Negotiating power generally comes from one of three sources, according to Adam D. Galinsky and New York University’s Joe C. Magee. Here are three sources of negotiation power that negotiators can use in negotiations.
A type of negotiation in which the parties compete over the distribution of a fixed pool of value. Here, any gain by one party represents a loss to the other. Also known as a zero-sum negotiation or win-lose negotiation. (Richard Luecke, Harvard Business Essentials: Negotiation [Harvard Business Press, 2003], 2-3). See Also: Crisis Negotiations and Negotiation Skills Insights from the NYPD, How to Negotiate When You’re Literally Falling Apart, Expanding the Pie: Integrative Bargaining versus Distributive Bargaining.
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The following items are tagged distributive negotiation.
Imagine that you’re the CEO of a sports clothing manufacturer based in Chicago. You recently traveled to Amsterdam, the Netherlands, to meet with a distributor who has a rich and diverse network in the European sports market.
During the business trip, you both express enthusiasm about the possibility of a joint venture and agree to give the potential alliance more thought.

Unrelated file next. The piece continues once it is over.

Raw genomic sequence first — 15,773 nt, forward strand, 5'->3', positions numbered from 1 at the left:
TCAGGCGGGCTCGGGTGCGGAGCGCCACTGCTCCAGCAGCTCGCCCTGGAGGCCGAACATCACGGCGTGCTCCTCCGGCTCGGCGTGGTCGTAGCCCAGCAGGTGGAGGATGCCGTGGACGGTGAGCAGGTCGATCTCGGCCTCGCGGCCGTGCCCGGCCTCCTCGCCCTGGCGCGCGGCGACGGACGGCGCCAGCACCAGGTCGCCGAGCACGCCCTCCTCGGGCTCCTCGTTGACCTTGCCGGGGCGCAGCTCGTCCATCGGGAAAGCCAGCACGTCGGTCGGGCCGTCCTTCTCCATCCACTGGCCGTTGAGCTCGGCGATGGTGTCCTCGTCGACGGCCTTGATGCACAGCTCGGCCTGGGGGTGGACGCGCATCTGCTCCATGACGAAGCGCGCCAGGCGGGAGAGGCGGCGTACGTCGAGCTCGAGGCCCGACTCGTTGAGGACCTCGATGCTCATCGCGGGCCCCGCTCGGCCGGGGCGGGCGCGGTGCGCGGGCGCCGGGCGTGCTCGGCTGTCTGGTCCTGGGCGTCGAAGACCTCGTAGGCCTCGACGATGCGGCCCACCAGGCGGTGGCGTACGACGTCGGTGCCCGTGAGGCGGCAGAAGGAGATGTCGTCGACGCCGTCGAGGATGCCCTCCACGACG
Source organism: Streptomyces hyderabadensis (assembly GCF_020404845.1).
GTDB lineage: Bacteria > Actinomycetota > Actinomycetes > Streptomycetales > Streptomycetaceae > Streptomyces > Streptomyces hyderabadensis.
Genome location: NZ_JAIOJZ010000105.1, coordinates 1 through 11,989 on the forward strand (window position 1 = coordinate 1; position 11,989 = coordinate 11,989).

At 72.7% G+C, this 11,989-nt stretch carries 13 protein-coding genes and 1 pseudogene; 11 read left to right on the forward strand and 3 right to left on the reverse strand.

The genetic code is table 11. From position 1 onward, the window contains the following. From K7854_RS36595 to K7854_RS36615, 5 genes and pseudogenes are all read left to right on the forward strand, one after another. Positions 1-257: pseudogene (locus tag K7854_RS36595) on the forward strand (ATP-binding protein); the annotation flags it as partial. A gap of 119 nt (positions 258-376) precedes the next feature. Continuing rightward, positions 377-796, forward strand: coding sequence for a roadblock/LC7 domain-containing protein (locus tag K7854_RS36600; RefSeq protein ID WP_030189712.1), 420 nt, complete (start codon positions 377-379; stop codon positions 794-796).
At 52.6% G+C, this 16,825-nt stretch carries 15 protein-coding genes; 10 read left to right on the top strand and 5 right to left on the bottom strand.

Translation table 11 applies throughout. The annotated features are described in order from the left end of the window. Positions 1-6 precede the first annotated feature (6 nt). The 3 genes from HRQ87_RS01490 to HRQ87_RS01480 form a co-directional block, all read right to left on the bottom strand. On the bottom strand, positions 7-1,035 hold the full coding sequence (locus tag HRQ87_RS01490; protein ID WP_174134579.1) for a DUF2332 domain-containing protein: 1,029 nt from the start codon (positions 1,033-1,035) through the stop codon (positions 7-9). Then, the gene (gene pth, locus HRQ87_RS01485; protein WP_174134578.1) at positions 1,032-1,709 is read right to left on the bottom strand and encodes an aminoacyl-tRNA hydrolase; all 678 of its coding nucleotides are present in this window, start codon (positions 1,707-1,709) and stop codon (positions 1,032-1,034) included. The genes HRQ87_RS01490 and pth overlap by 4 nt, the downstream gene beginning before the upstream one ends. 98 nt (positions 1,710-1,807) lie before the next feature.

Back home, you learn that one of your competitors has discussed similar plans with the same distributor.
Few negotiators can imagine negotiation scenarios more stressful than the kinds of crisis negotiations the New York City Police Department’s Hostage Negotiation Team undertake. But police negotiation techniques employed by the New York City Police Department’s Hostage Negotiations Team (HNT) in high-stakes, high-pressure crisis negotiation situations, outlined in a recent article from Jeff Thompson and Hugh McGowan, Ph.D., are critical for any negotiator faced with high-tension conflicts in business or diplomatic negotiations.
Don’t settle for uninspired compromises.
Find ways to modify and expand resources to achieve more value.
Typically, when parties are negotiating over a resource they both desire – whether fees, budgets, salaries, schedules, or staff – the process results in an uninspired compromise somewhere between their positions. Is it possible to avoid a compromise when negotiating tough distributive issues.
When considering a potential mediator, ask the following questions of those who have worked with him in the past.
Negotiations for a new collective bargaining agreement (CBA) between the National Hockey League Player’s Association (NHLPA) and the NHL’s team owners took a tumultuous turn in mid-August, a month before the current agreement’s looming expiration date of September 15.